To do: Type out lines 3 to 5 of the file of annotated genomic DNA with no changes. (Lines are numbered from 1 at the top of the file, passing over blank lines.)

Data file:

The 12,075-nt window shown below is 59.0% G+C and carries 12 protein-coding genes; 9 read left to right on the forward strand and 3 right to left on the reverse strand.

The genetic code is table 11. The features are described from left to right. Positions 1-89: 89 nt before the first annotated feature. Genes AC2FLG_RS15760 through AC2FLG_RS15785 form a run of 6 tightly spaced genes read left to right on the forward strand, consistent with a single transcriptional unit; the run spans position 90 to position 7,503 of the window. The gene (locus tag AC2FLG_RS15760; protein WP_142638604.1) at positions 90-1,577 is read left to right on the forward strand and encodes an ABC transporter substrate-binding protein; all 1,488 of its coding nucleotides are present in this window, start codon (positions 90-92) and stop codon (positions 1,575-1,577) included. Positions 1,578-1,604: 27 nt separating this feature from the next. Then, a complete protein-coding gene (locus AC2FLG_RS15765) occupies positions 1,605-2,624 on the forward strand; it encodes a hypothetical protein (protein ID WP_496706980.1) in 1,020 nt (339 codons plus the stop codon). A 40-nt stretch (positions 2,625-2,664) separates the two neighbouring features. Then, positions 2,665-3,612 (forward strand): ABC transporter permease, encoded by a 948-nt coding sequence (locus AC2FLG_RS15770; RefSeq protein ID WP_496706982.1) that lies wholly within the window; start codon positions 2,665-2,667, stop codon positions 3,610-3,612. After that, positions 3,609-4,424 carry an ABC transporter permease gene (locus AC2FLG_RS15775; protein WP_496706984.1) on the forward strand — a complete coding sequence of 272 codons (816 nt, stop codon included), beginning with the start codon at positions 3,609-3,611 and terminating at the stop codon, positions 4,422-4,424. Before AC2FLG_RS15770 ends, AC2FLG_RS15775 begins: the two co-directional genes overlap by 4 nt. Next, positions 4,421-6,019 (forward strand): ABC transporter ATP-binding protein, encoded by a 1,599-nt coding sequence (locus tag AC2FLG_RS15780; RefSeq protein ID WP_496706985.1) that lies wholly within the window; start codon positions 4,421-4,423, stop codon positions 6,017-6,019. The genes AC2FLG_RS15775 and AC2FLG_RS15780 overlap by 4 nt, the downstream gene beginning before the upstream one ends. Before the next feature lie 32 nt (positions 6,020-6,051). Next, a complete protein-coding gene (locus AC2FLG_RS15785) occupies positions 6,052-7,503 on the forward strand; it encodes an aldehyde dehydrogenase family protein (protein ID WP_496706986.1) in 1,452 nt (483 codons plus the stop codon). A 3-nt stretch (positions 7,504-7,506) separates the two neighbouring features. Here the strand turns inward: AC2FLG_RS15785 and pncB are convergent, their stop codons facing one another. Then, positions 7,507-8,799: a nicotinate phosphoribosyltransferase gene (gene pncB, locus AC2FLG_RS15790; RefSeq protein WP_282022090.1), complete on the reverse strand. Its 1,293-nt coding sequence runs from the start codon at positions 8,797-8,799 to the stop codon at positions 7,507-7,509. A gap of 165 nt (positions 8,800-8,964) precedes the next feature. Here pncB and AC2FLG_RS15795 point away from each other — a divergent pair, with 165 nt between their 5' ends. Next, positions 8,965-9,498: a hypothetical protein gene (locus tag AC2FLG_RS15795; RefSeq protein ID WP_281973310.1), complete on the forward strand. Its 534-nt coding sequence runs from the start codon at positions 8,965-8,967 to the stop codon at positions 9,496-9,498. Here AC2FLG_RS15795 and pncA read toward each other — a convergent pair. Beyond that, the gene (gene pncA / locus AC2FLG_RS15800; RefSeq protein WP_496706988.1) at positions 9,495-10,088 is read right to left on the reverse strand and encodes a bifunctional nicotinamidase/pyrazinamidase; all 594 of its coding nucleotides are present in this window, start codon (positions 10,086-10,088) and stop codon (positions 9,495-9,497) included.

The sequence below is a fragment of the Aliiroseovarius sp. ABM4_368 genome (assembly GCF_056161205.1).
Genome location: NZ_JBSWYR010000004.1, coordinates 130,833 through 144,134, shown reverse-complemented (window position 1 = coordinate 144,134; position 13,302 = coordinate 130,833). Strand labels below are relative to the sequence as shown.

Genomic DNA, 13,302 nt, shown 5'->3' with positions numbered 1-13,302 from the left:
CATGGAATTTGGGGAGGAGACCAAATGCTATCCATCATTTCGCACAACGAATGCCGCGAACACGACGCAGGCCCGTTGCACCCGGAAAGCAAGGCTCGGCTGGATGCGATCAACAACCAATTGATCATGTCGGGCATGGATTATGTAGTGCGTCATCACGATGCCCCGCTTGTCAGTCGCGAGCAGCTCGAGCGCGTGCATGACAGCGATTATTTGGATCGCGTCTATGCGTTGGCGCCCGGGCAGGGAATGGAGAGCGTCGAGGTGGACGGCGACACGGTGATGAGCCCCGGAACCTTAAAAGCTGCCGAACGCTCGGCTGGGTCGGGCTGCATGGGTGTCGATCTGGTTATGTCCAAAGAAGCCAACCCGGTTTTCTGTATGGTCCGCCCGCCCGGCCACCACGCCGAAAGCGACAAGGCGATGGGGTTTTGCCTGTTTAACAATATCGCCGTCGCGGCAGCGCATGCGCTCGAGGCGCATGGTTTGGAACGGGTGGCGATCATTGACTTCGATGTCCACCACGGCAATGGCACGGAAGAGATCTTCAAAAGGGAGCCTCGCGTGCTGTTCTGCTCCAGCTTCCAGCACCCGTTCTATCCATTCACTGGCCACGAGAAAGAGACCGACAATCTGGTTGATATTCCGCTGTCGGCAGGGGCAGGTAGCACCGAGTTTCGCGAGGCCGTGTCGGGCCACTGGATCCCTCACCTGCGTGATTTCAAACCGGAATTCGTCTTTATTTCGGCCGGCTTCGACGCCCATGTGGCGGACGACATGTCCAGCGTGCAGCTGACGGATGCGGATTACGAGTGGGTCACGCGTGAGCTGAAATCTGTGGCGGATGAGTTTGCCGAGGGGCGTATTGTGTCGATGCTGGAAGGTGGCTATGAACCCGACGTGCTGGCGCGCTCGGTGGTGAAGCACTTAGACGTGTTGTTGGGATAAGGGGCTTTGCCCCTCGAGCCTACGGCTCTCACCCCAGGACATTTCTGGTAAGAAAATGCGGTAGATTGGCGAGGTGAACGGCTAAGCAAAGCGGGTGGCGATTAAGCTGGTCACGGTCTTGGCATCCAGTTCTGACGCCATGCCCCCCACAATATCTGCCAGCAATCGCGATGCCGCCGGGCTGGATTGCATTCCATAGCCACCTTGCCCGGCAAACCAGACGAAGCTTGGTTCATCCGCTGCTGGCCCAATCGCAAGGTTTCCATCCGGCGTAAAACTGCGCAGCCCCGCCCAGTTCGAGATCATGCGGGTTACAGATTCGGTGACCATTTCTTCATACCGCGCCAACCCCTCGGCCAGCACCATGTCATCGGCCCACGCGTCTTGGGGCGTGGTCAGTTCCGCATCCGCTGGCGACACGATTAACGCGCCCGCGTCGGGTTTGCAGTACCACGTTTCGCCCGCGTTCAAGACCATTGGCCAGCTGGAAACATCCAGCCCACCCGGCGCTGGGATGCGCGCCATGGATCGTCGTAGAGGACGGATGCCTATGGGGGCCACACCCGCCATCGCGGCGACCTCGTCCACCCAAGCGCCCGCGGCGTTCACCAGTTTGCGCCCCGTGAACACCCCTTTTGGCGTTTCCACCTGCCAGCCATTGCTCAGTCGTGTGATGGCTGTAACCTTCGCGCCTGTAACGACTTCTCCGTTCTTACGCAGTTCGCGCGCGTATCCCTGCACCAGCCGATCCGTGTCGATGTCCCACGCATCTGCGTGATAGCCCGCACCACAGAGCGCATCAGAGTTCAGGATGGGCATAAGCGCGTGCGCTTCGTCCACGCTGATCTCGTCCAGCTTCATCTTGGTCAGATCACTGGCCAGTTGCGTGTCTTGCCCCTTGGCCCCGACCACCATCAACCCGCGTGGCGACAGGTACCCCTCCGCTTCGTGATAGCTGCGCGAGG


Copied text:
The sequence below is a fragment of the Aliiroseovarius sp. ABM4_368 genome (assembly GCF_056161205.1).
Genome location: NZ_JBSWYR010000004.1, coordinates 130,833 through 144,134, shown reverse-complemented (window position 1 = coordinate 144,134; position 13,302 = coordinate 130,833). Strand labels below are relative to the sequence as shown.

Genomic DNA, 13,302 nt, shown 5'->3' with positions numbered 1-13,302 from the left: